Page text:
With the code doing its job – I met with one of the residents. 1: To simplify the code. 2. To get the dragging optimized.

1
2
3
4
5
6
7
8
9
10
11
12
13
14
15
16
17
18
19
20
21
22
23
24
25
26
27
28
29
30
31
32
33
34
35
36
37
38
39
40
41
42
43
44
45
46
47
48
49
50
51
52
53
54
55
56
57
58
59
60
61
62
63
64
65
66
67
68
69
70
71
72
73
74
75
76
77
78
79
80
81
82
83
84
//object circle
var Circle = function(x, y, d) {
this.x = x;
this.y = y;
this.diameter = d;
this.time = 0;
this.outline = 1;
this.display = function() {
strokeWeight(this.outline);
fill(200, 100, 100, 50);
ellipse(this.x, this.y, this.diameter, this.diameter);
}
this.containsMouse = function() {
var d = dist(mouseX, mouseY, this.x, this.y)
if (d &lt; this.diameter / 2) {
return true;
} else {
return false;
}
}
this.drag = function() {
this.x = mouseX;
this.y = mouseY;
}
}

var isInside = false;
var outlineSpeed = 0.025;
var total = 6;
var circles = [];
var circlesClicked = [];
var CircleIsSelected = false;

function setup() {
createCanvas(500, 500);

for (var i = 0; i &lt; total; i++) {
circles.push(new Circle(random(width), random(height), 30));
circlesClicked.push(false);
}
}

function draw() {
background(220, 200, 200);

if (circles[0].outline &gt; 3 || circles[0].outline &lt; 0.2) {
outlineSpeed = outlineSpeed * -1;
}

for (var i = 0; i &lt; total; i++) {
circles[i].outline = circles[i].outline + outlineSpeed;
}

beginShape();
strokeWeight(1);
fill(200, 100, 100)

for (var i = 0; i &lt; total; i++) {
vertex(circles[i].x, circles[i].y);
}
endShape(CLOSE);

fill(255);
for (var i = 0; i &lt; total; i++) {
circles[i].display();
}

for (var i = 0; i &lt; total; i++) {
if ((mouseIsPressed &amp;&amp; circles[i].containsMouse() &amp;&amp; CircleIsSelected == false) || circlesClicked[i] == true) {
circles[i].drag();
text("Circle x:" + int(circles[i].x) + " y:" + int(circles[i].y), circles[i].x + 20, circles[i].y);
circlesClicked[i] = true;
CircleIsSelected = true;
}
}

}

function mouseReleased() {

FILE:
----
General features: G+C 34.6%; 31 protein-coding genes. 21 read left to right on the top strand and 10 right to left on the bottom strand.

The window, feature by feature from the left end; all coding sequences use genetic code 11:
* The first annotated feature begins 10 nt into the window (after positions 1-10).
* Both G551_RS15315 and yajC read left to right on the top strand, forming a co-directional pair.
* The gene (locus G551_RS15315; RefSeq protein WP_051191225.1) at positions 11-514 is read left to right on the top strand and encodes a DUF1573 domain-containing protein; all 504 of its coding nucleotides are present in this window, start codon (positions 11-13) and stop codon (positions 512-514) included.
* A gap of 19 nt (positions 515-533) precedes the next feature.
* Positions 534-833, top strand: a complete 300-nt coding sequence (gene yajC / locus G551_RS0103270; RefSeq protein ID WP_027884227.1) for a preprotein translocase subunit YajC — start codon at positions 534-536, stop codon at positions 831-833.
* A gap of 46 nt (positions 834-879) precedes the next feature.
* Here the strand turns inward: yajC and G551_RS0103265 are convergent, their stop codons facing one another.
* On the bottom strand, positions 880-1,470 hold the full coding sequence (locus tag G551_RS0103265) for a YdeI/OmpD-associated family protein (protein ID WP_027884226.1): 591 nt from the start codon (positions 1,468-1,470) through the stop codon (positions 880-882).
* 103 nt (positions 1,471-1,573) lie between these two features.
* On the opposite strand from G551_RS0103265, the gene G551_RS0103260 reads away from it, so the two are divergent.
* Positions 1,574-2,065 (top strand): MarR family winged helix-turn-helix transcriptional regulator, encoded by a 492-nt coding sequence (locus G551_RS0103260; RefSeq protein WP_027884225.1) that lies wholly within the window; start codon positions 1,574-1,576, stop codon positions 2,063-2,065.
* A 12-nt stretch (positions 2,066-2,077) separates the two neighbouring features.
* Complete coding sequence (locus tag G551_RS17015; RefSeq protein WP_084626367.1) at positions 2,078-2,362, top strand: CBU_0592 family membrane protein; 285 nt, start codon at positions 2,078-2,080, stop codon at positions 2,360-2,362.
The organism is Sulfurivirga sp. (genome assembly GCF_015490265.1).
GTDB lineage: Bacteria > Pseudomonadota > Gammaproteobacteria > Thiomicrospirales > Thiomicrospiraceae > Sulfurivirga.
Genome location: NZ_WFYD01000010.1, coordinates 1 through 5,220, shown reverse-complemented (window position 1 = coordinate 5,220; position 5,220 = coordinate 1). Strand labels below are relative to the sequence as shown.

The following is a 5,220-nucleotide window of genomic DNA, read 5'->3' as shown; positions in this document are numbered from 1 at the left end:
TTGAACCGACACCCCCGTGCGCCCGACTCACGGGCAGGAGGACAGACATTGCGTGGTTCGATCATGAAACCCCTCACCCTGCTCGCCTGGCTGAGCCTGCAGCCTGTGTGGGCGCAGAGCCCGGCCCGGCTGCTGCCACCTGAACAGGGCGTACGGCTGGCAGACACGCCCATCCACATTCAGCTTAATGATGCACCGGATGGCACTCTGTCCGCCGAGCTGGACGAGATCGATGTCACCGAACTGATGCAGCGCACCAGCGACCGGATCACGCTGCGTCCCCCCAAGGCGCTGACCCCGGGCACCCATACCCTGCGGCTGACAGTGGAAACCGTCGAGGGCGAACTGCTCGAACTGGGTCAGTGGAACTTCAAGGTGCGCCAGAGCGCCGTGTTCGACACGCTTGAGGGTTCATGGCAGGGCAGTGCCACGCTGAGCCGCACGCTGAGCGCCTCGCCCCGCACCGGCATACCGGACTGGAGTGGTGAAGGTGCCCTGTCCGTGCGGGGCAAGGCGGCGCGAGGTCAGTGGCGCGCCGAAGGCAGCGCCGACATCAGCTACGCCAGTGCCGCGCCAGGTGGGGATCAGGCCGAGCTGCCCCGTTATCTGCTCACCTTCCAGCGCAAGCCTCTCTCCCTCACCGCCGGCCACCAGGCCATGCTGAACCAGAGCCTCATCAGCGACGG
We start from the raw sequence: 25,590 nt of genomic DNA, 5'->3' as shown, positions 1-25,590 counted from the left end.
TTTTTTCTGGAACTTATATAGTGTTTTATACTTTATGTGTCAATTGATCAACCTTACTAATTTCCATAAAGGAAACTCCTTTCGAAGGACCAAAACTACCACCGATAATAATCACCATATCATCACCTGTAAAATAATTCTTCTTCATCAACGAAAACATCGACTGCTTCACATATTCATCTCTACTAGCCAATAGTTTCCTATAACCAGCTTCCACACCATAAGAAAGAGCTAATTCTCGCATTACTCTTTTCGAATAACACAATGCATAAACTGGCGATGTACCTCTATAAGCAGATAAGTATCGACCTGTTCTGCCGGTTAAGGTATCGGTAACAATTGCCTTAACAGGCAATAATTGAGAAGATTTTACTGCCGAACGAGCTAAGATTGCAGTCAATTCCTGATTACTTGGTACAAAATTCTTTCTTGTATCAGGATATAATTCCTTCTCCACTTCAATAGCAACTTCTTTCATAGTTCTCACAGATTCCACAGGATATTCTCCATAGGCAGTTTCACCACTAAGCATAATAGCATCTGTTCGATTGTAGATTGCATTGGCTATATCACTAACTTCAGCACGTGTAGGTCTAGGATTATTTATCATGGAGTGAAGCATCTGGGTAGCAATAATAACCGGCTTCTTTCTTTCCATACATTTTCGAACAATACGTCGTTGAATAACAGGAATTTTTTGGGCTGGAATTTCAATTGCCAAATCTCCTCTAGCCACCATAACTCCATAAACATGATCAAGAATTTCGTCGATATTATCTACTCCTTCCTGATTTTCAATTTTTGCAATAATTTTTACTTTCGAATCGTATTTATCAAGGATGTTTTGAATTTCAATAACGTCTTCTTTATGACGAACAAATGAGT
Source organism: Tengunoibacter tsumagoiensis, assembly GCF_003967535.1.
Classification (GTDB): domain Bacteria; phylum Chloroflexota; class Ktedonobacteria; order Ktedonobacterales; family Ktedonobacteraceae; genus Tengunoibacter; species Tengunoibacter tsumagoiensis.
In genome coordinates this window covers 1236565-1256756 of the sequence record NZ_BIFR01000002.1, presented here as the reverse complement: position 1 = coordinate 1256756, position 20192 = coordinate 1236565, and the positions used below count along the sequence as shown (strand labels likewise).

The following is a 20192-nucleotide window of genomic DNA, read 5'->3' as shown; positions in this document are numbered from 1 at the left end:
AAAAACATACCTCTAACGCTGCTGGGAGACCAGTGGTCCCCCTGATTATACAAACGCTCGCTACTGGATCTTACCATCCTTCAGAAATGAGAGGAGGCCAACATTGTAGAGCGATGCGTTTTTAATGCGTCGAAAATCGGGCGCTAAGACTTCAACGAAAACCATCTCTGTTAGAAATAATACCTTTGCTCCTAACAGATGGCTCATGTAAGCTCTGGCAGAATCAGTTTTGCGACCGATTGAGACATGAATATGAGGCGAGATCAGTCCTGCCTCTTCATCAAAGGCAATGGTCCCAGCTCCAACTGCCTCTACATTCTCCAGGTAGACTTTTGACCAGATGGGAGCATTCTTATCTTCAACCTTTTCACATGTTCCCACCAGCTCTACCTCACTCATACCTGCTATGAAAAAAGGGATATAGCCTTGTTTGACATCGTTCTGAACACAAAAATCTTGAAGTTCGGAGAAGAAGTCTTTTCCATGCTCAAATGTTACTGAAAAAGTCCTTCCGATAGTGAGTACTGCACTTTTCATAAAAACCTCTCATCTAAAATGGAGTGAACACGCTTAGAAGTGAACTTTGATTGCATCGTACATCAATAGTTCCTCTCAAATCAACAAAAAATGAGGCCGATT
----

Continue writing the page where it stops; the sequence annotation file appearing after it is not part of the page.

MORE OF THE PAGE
for (var i = 0; i &lt; total; i++) {
circlesClicked[i] = false;
}
CircleIsSelected = false;
}

This is how the sketch worked after.

Untitled from Simon Jensen on Vimeo.

This was how we managed to simplify the code. One of the main reasons I couldn’t get the “for loop” to work I think had to do with me forgetting to define the array in the beginning (circles = [ ]). I kept getting errors telling me that the function “circles[i]” was unidentified.

Another thing we talked about was the push function and how that is a very neat method to add to the array.

For the dragging we declared some extra boolean functions: CircleIsSelected & CircleClicked. However my head needs some playing around with that to make perfect sense of it all.

ICM Blogpost – week 1

This week we had our first session of: Introduction to Computational Media.
After a brief introduction to each other – we talked about the themes we will be covering over the next weeks. We were introduced to different projects that have previously been produced with programming languages. Projects that may serve as an inspiration to future assignments.

We were introduced to things going on behind the screen when using java and javascript – servers, browsers, clients, HTML and CSS etc. as well as the meaning of high-level/low-level programming languages.

We went over functions such as setup() and draw() – and created a “code” for everyone in class to stand up – imagining how we would tell a program to perform this task. This assignment highlighted the importance of providing the rights queues to a system.

I’m excited for the weeks to come in this class. My background in biology and movement has often presented me with large datasheets that I would like to analyze, present and visualize in new ways. Also I would like to work on projects that analyzes signals from the body: EEG, ECG, EMG, MotionCapture etc. In order to do this it is vital to know how to manage the presented data. Aside from all the practical things I want to do with coding, I find programming very interesting and enjoyable – being able to create projects/visuals/programmes with basically nothing but a computer is very pleasing. Learning how to code is certainly something I will spend much time on during my time at ITP. I have some previous experience with processing. Therefore I also try to challenge myself with a few projects aside from the projects in class. This week it has mainly been on uploading JSON files in P5.js and visualizing them – still working on that. However, it is great to have things refreshed in class and I am sure this class will teach me many new interesting skills.

This weeks assignment was very straightforward – I did not post any issues to Github as I am still trying to figure out exactly how that works. So far I feel more comfortable using the downloaded version of P5.js as I feel like the web.editor version sometimes erases something or starts over. Maybe it’s just a matter of habit and getting used to the online version.